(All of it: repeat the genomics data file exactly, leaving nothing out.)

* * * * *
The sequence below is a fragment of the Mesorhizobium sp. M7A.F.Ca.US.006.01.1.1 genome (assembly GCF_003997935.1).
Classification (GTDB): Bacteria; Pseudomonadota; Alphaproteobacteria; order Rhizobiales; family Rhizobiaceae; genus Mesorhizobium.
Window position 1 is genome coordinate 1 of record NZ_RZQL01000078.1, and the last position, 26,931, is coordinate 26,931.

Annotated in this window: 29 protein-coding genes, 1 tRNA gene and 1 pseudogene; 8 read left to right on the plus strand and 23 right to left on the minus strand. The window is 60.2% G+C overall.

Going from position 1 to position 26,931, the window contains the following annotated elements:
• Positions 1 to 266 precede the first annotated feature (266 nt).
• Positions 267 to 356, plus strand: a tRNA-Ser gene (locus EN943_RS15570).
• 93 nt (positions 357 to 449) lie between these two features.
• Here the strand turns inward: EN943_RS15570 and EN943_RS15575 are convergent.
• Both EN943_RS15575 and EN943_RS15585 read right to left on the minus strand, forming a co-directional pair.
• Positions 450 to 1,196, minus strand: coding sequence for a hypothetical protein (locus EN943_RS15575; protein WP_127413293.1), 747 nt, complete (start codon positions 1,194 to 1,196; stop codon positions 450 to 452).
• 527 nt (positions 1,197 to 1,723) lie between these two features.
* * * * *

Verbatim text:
The sequence below is a fragment of the Mesorhizobium sp. M7A.F.Ca.US.006.01.1.1 genome (assembly GCF_003997935.1).
Classification (GTDB): Bacteria; Pseudomonadota; Alphaproteobacteria; order Rhizobiales; family Rhizobiaceae; genus Mesorhizobium.
Window position 1 is genome coordinate 1 of record NZ_RZQL01000078.1, and the last position, 26,931, is coordinate 26,931.

Annotated in this window: 29 protein-coding genes, 1 tRNA gene and 1 pseudogene; 8 read left to right on the plus strand and 23 right to left on the minus strand. The window is 60.2% G+C overall.

Going from position 1 to position 26,931, the window contains the following annotated elements:
• Positions 1 to 266 precede the first annotated feature (266 nt).
• Positions 267 to 356, plus strand: a tRNA-Ser gene (locus EN943_RS15570).
• 93 nt (positions 357 to 449) lie between these two features.
• Here the strand turns inward: EN943_RS15570 and EN943_RS15575 are convergent.
• Both EN943_RS15575 and EN943_RS15585 read right to left on the minus strand, forming a co-directional pair.
• Positions 450 to 1,196, minus strand: coding sequence for a hypothetical protein (locus EN943_RS15575; protein WP_127413293.1), 747 nt, complete (start codon positions 1,194 to 1,196; stop codon positions 450 to 452).
• 527 nt (positions 1,197 to 1,723) lie between these two features.